Before I tried pole, I knew it wasn’t easy, but when the instructor in my first class had us practice basic spins, supposedly one of the first and easiest tricks to learn, I realized how right I was. If these were the “beginner,” “easy” exercises, how could someone who was really out of shape do anything! By the end of the class, my shoulders felt like they might come out of their sockets, I realized how weak my hands and core were, and I felt even more respect for any pole dancer or gymnast I ever met. Since I’m a physical therapist, I immediately thought about the likelihood of a shoulder injury, especially if a participant did not have good shoulder stability and flexibility or abdominal and hand strength. I decided that if I was going to take more pole classes I had better do some preparatory training first. I came up with the following plan to help me be safer and more successful at my next class.
1.) Core Strengthening Exercises.
As with most sports, if you improve your core, you improve your sport performance. There is an adage “Proximal stability equals distal mobility.” In layman’s terms this means a stable core allows for joints farther from the body to work with greater success and safety. In pole, the abdominals and back muscles are key to creating the stability needed to perform tricks without putting too much stress on the joints. If you perform a basic spin without your abdominals engaged, you put a lot more stress on the shoulder, hand, and other joints. However, if you engage the abdominals, it dissipates that joint stress by creating a stable base for the joints farther from the center of the body. Pretty much any core exercise will be beneficial because pole dancing requires all types of core muscle use, including concentric (contraction and shortening of the muscle), eccentric (contraction as the muscle slowly lengthens), and isometric (sustained contraction at the same length). Basic crunches and supermans would help with the needed concentric strength, double leg lowering would help with eccentric strength, and no core work is complete without planks for isometric strength.
2.) Shoulder Strength and Flexibility Exercises.
Although core work will reduce shoulder stress tremendously, it is also good to strengthen the shoulder stabilizing muscles themselves. The shoulder’s ball-in-socket joint allows for great mobility. While this lets us have great variability in pole tricks, it also means the shoulder is at risk for injury if the stabilizing muscles are weak. A few basic strengthening exercises will benefit most pole newcomers. First are the basic internal and external shoulder rotation exercises. These are performed by 1) standing with the arm at the side and the elbow bent to 90 degrees (forward), with a rolled towel under the arm pit, 2) in this position, grasp a Thera-band tied to something on the opposite side from your arm, or a weight cable on an exercise machine, in a similar position, 3) and move the hand outward against resistance keeping the elbow in the same position as a pivot point. This will work the shoulder external rotators, which are part of stabilizing rotator cuff muscles. Next, turn your body around so that when you pull against resistance you are moving your hand towards your body. This will work your shoulder internal rotators, the other muscles of the rotator cuff. Repeat on the other arm.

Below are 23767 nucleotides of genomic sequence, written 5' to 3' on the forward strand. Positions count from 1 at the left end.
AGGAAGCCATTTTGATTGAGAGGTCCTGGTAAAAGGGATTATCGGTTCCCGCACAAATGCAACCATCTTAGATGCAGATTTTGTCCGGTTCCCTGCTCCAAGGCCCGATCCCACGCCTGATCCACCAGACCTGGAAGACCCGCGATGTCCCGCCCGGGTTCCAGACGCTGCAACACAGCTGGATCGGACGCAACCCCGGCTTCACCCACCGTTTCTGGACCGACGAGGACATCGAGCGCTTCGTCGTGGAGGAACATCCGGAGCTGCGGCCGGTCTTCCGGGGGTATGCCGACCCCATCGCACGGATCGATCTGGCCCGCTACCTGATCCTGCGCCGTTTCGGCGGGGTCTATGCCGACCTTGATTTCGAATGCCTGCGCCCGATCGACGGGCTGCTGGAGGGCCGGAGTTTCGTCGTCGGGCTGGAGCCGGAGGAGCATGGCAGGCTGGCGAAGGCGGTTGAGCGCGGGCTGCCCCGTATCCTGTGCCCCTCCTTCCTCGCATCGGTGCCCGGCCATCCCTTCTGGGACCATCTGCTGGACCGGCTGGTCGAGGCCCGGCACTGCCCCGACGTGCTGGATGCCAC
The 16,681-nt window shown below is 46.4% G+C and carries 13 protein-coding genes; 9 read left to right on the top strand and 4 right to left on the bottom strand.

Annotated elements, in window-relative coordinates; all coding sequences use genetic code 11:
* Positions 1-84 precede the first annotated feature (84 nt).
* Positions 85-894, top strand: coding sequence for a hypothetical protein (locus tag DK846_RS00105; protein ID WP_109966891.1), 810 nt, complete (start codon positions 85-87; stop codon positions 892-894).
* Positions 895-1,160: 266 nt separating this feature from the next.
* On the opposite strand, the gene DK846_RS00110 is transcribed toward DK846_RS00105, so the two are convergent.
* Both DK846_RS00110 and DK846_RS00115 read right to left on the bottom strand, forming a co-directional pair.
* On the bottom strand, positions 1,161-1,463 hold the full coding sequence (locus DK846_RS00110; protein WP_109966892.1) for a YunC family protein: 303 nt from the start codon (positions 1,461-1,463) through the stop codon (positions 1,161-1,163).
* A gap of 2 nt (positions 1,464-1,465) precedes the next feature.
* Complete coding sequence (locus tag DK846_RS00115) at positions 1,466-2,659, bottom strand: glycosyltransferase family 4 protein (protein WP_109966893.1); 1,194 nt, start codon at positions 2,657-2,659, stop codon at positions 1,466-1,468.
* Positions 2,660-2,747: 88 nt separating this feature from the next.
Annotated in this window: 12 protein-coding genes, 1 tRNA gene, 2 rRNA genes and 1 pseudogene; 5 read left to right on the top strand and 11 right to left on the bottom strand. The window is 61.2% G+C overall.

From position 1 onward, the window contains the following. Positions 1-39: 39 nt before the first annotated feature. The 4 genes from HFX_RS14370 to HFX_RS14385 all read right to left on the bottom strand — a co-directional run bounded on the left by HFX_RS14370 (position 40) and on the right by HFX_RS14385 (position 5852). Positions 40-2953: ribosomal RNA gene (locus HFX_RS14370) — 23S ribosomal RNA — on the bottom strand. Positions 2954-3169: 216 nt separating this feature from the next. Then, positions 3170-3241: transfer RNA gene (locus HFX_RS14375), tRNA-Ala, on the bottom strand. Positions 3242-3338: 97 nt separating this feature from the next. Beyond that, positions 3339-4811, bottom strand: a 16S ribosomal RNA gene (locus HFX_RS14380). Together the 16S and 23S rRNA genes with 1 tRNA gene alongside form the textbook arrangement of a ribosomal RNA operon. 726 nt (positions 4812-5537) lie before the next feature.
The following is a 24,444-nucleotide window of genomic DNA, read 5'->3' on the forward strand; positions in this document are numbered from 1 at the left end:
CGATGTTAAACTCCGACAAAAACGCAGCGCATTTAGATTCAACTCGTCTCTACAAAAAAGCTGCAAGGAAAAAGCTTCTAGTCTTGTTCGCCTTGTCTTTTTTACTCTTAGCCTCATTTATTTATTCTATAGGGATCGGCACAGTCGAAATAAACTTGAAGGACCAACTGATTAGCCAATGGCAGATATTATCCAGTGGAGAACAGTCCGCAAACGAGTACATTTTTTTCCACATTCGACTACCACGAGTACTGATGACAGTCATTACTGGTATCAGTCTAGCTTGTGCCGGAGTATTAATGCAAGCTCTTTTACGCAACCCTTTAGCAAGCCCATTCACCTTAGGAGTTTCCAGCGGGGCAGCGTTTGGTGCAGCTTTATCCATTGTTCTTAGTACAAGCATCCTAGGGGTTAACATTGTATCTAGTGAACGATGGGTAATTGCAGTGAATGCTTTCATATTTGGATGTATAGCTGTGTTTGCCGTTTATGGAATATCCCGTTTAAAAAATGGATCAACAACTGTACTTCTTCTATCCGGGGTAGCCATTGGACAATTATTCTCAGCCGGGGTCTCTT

In addition to shoulder muscle strength, shoulder joints need good alignment of the bones themselves, so that shoulder muscles aren’t pinched (impingement). For many people, improved shoulder flexibility is key. For example, some people have poor shoulder mechanics because of tight chest muscles, especially the pectoralis minor that attaches to the corocoid process on the scapula and can tilt it forward if it is too tight. Chest opening stretches will improve alignment and prevent injury. One good chest stretch is to place a hand on a wall and then gently turn the body in the opposite direction.
3.) Hand Strengthening Exercises.
I have always had weak hands. When I was a new therapist, my hands would shake when I was working on people’s necks because they were so fatigued. I would joke that it was a new vibration therapy technique. All joking aside, there are many muscles in the hands. Some are what we call intrinsic muscles, meaning they are in the hand area only. These muscles do things like separate the fingers and bring them together or move the thumb. There are also extrinsic muscles that run from your hand up through your forearm and to the elbow area. Using the principle of specificity that says the best way to improve in a particular sport is to practice that sport, I always try to make my prep or rehab exercises as close as possible to the desired activity. In this case, I want to be able to hold my body weight up by griping a pole. I could use a typical grip strengthening tool (“gripper”), or I could also just keep going to pole class, but it might be frustrating or lead to an injury if I over do it. It would be better to improve my strength safely by performing progressive simulation. For instance, I could use a rowing weight machine at the gym. To do this, I would hold the row bar and step back enough to lift the weight. Then I would hold that grip for as long as possible. If possible, I’d use a bar about the same diameter as the pole in class. I can progress the exercise by increasing the weight towards my body weight as I get stronger, work on alternating one hand grip and release, and turn my body to the side to more closely simulate the grip needed on the pole. Another good exercise would be to try holding and hanging from a weight bar. I can progress the exercise by pulling myself up towards the bar and alternating one hand grip.
Next time I tried a pole class I did have greater success.
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